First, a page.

Figure 3. Total irradiance at various depths in freshwater (from Smith and Tyler 1967 in Kinney 1985, p. 65).


       The curve in Figure 3 can be reproduced by Total irradiance = 23579×e(-0.0286*Depth) where irradiance is in micro watts/cm2, and depth in meters. At the surface we thus have total irradiance of 23579 micro watts/cm2. The depth at which the total irradiance is 1/16 of this is thus estimated at about 100 m. When the depth is set to anything less than 100 meters (luminance depth), each RGB component should be decreased by its corresponding percentage loss per meter corrected to allow for the pupil dilation effect. However, it would be inaccurate to push every RGB up to 100% to achieve this, as the colours would not change. Rather, the colours must change while the decrease in light intensity is minimized. To do this rigorously, the overall intensity of the picture would have to be integrated. As this would considerably slow down the computation, we instead decreased all the colours by the same relative amount, then increased them by the smallest percentage loss among the three component colours (i.e., blue; see Table 1). This is shown in the pseudo code of Box 1.

  Box 1: Scaling for eye dilation
  if (depth less than or equal to luminance depth(100m))
        red pixel value times 0.72772^depth
            // 1 - 0.2860091 + 0.01373224
        green pixel value times 0.98593^depth
            // 1 - 0.0277985 + 0.01373224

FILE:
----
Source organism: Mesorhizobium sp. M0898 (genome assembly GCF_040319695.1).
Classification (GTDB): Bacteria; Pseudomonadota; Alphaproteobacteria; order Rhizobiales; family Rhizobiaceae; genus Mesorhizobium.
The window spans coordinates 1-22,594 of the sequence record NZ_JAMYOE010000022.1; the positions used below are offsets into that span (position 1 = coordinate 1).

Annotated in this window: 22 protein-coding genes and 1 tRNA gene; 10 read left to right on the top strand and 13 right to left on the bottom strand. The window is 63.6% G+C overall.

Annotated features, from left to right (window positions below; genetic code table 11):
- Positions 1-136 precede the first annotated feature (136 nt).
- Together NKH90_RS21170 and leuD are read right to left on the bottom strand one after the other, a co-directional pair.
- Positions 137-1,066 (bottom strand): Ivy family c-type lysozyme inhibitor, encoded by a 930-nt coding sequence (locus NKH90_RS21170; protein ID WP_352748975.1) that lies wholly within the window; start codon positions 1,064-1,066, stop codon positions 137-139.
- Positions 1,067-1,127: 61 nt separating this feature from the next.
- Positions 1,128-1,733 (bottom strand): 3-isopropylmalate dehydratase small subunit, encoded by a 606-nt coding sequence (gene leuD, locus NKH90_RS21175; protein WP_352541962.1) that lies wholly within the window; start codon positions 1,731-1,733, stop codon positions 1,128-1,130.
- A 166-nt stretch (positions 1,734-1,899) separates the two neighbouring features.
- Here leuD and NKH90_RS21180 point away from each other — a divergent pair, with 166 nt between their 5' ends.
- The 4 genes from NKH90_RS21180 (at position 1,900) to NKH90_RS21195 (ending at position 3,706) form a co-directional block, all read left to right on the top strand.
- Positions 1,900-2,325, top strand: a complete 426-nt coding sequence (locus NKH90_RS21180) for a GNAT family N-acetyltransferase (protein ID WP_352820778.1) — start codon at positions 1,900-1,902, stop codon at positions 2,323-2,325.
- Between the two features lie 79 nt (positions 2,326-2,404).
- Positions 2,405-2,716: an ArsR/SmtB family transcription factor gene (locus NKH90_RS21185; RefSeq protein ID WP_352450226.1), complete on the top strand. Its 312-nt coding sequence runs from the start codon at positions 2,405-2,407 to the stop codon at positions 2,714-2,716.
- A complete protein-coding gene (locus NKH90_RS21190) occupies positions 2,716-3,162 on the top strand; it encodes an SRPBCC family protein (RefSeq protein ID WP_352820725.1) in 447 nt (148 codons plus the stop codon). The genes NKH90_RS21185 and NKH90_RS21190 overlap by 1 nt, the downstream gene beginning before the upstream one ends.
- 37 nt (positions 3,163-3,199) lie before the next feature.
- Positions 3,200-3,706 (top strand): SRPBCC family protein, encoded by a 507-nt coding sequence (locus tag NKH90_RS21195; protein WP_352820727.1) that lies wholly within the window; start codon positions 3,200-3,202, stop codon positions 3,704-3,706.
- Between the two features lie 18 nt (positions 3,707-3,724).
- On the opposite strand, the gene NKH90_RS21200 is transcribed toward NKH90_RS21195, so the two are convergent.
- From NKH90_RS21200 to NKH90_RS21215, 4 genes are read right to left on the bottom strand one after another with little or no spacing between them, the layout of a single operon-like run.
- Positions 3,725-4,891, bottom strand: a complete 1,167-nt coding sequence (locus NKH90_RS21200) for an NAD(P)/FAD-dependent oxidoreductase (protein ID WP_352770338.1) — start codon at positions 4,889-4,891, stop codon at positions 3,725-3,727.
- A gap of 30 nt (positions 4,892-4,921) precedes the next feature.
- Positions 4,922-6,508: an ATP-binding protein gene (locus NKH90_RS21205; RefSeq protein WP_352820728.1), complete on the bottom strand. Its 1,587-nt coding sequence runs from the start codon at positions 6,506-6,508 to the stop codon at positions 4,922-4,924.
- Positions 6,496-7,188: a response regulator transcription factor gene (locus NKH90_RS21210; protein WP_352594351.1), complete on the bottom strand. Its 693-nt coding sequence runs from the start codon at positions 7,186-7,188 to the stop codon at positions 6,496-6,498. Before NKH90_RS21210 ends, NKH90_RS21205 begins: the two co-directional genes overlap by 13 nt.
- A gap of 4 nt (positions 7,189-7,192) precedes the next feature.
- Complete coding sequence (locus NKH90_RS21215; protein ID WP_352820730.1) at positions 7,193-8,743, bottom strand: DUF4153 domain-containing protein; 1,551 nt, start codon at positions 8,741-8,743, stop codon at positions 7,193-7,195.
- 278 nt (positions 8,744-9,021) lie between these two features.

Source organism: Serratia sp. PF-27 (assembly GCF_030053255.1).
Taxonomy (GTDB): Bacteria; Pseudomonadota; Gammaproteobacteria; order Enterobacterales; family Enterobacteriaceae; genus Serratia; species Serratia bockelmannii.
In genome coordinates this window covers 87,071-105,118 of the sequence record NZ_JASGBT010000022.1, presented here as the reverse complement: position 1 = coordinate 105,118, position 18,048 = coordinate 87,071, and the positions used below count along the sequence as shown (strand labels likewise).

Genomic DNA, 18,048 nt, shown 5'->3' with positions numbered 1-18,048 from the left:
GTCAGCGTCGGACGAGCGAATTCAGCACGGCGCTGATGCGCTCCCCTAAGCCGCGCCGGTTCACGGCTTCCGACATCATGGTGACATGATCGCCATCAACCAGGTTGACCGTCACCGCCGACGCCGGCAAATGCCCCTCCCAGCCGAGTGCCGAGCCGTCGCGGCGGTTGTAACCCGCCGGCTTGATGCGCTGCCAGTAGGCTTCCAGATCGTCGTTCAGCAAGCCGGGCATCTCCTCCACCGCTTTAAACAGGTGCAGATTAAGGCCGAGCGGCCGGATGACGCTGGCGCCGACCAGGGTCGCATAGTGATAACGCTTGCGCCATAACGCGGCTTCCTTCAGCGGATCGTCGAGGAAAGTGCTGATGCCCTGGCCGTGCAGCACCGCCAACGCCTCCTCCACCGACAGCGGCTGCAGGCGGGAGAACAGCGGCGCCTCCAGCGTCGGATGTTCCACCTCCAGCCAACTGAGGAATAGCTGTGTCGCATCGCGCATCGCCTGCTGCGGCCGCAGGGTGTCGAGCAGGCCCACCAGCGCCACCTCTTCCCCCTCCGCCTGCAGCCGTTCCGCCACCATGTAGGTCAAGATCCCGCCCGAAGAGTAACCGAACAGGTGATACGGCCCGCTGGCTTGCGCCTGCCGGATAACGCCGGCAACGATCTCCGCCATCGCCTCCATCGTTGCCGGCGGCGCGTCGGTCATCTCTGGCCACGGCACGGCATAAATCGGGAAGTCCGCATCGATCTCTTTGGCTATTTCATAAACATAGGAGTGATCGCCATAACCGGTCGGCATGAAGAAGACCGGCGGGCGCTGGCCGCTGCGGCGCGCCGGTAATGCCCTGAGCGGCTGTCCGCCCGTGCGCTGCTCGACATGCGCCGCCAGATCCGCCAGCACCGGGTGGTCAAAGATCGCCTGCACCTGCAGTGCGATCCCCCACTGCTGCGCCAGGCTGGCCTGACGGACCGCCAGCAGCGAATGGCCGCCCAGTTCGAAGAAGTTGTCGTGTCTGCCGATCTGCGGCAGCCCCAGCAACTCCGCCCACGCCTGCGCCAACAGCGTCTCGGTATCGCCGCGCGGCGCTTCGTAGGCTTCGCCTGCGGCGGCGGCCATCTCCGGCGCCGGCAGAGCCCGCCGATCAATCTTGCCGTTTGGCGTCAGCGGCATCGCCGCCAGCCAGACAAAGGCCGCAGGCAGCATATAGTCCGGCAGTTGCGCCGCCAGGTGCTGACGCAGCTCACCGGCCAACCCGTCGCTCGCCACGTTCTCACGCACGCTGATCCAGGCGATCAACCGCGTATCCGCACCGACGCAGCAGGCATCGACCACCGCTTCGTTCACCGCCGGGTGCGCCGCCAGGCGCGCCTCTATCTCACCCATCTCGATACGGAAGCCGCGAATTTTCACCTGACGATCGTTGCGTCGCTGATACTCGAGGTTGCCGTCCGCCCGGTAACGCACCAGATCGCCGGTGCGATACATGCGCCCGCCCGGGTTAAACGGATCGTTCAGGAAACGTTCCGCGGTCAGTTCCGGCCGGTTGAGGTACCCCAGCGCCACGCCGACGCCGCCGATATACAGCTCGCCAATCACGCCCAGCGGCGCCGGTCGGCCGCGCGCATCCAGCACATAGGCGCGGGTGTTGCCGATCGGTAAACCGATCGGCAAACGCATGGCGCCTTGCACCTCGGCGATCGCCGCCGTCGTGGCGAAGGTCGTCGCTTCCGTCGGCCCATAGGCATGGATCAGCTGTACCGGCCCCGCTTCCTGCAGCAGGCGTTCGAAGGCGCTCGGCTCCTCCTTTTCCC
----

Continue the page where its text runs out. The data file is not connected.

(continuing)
blue pixel value times nothing
            // 1 - 0.01373224 + 0.01373224

       Once the depth reaches 100 m, below which the eye no longer can compensate for loss in luminosity, the RGB components decrease by their relative percentages. This is shown in the pseudo code of Box 2.

  Box 2: Calculation of RGB components relative to depth beyond 100 meters.
  if (depth greater than luminance depth (100m))
        temp = 0.72772luminance depth;
        temp2 = 0.98593luminance depth;
        red = red pixel value * temp * 0.71399depth - luminance depth;
            // 1 - 0.2860091
        green = green pixel value * temp2 * 0.97220depth - luminance depth;
            // 1 - 0.0277985
        blue = blue pixel value * 0.98626depth - luminance depth;
            // 1 - 0.0137322
This yields the results illustrated in Figure 4.

Figure 4. Composite illustration of the change of appearances of a reddish parrotfish at 0, 10, 30, 100 and 200m, the last with an illuminated spot (a 'flashlight').

       To work this program, the user should simply slide or click the slider to the appropriate depth shown on the right side. To compare the image at a current depth to the original image at or near the surface, press the 'flashlight' on the bottom right of the slider and move the mouse over the picture. This simulates a flashlight artificially lighting the image, i.e., simulating surface irradiance.


       We thank Dr Daniel Pauly for the idea of this 'in depth' viewer, and for supplying key references, and Dr Villy Christensen for his support.

Daugman, J., 2001. Iris recognition. American Scientist (July-August) 89: 326-333. Dietrich, G., K. Kalle, W. Krauss, and G. Siedler, 1975. Allgemeine Meereskunde Gebrüder Borntraeger, Berlin & Stuttgart, 593 p.
Jerlov, N.G. 1951. Optical Studies of Ocean Water. Reports of the Swedish Deep-Sea Expedition 3:1-59.
Kinney, J.A.S. 1985. Human Underwater Vision: Physiology and Physics. Undersea Medical Society, Bethesda, 179 p.
Smith, RC. and JE. Tyler 1967. Optical properties of clear natural water. Journal of the Optical Society of America 57:589-595.
Steemann-Nielsen, E. 1955. Production of organic matter in the oceans. Journal of Marine Research 14(4): 374-386.